The Politicization Dilemma:

The Federal Bureau of Investigation (FBI) has historically undergone reforms that enabled it to become independent from political authority and conform more to the rule of law. Despite that, it has recently been criticized for political bias. Criticisms include, for example, its failure to investigate the emails of former Secretary of State and Democratic Party candidate for the 2016 presidential election, Hillary Clinton, then reopening the investigation just 11 days before the presidential race and acquitting her two days before the election. The FBI has been criticized for politicizing investigations, violating citizens’ rights to expression, weak security measures and excessive use of force. This has been accompanied by several calls for reform, in various degrees and forms.

Notable Criticisms

The FBI has faced a number of criticisms, the most prominent of which are:

1. Monitoring Twitter users’ conversations: In his weekly column on the website of the Ron Paul Institute for Peace and Prosperity, the former Republican presidential candidate and retired congressman for the state of Texas, Ron Paul, contended that the FBI sent censorship requests to Twitter’s former Head of Trust and Safety Yoel Roth about 150 times between 2020 and 2022, in violation of the First Amendment of the US Constitution.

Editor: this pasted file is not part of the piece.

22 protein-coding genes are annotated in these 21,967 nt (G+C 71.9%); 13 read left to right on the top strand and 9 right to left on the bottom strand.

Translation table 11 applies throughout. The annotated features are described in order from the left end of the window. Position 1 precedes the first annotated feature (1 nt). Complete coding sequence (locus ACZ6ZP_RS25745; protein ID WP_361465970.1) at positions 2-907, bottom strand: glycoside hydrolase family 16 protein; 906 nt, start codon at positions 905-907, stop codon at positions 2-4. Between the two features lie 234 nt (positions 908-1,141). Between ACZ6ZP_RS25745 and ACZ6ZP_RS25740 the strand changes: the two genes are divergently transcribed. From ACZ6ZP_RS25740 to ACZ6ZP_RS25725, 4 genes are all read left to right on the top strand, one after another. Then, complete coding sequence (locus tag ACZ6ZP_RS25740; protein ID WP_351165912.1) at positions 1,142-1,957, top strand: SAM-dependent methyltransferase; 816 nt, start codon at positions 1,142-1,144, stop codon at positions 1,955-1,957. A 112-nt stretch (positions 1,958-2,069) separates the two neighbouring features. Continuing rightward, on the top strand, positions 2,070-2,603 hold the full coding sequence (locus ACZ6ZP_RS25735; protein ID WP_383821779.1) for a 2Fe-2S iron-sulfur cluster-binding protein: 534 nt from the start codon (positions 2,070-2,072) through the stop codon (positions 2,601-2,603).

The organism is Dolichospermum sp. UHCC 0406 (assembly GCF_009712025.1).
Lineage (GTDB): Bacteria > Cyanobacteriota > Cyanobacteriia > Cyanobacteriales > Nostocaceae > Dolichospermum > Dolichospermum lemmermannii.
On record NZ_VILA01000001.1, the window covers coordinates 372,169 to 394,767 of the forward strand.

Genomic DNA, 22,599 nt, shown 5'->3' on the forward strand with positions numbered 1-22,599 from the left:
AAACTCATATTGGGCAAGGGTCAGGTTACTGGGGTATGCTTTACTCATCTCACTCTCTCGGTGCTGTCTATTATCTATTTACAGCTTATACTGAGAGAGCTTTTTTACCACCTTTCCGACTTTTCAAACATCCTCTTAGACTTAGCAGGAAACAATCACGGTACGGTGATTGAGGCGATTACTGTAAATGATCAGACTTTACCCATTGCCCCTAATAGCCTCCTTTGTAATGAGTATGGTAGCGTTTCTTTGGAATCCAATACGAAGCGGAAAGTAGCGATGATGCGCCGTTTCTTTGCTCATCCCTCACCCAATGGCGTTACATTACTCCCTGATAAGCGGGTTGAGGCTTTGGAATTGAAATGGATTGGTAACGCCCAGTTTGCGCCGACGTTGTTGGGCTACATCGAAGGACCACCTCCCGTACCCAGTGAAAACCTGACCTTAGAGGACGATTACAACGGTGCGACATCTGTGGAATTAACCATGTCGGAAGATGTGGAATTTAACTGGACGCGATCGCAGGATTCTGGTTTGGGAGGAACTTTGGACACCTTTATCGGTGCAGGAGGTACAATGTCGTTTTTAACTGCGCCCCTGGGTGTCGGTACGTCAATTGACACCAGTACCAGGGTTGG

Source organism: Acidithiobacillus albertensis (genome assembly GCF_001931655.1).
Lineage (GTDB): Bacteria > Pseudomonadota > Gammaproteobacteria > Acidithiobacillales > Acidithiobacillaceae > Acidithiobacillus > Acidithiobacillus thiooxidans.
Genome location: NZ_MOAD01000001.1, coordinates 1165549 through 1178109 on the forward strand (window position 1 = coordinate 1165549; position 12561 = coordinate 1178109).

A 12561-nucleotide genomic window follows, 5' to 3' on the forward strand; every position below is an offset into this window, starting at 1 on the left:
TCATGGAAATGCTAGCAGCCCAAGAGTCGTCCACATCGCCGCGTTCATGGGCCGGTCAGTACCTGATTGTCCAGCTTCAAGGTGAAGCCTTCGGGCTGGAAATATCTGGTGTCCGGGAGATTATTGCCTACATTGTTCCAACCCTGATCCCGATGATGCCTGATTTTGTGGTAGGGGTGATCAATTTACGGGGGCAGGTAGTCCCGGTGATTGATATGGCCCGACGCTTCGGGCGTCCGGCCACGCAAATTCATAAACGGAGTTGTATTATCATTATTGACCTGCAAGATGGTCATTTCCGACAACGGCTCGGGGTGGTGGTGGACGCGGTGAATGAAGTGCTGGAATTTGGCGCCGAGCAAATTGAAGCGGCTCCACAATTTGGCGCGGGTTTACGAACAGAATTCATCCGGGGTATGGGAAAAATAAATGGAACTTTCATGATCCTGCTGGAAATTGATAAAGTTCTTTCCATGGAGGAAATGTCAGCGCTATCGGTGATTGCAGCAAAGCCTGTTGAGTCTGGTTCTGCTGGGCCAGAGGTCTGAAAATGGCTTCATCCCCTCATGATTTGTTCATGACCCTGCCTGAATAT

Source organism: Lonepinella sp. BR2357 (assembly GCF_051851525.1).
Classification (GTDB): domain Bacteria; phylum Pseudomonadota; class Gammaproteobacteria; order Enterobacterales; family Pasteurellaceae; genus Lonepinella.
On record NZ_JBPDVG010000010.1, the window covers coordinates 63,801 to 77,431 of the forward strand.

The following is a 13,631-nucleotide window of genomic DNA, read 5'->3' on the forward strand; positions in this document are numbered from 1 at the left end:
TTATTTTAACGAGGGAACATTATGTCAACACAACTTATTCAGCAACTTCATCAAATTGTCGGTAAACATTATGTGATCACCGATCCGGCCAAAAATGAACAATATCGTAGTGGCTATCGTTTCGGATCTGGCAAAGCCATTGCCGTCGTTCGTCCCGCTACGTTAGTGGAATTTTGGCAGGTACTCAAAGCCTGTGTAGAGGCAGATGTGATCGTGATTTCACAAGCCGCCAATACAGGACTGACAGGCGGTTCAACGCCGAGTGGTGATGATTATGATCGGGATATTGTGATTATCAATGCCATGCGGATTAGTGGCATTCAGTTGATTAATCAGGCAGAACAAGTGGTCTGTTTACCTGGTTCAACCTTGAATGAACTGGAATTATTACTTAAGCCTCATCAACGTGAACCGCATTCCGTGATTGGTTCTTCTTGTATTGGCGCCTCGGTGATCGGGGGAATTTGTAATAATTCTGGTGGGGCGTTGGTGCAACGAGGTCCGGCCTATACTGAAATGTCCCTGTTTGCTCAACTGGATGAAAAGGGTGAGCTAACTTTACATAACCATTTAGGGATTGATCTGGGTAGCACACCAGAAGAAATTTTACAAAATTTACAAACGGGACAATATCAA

Without a doubt, the platform has avoided accusations of it violating Americans’ right to freedom of expression as a private company. However, in the opposite direction, internal communications have been revealed between the social media giant’s employees and government officials at the FBI, US intelligence agencies and the Department of Homeland Security. This as a whole confirms that Twitter controls the contents of Americans’ conversations, and that the citizens have become potential enemies for the FBI.

2. Cooperating with giant tech companies: Dozens of FBI agents and other veterans—especially military intelligence agents—have been involved with leading social media platforms to coordinate and block some of the narratives circulating about the bureau. This was revealed in a lawsuit filed by the Attorney General of Missouri and his counterpart in Louisiana in 2022. On a related note, a recent poll showed that 70 percent of Americans believe that Congress should take action to end collusion between the FBI and big tech companies. The former, in turn, has emphasized that it regularly works with various private sector entities to track necessary information about various subversive, undeclared, hidden, or criminal activities.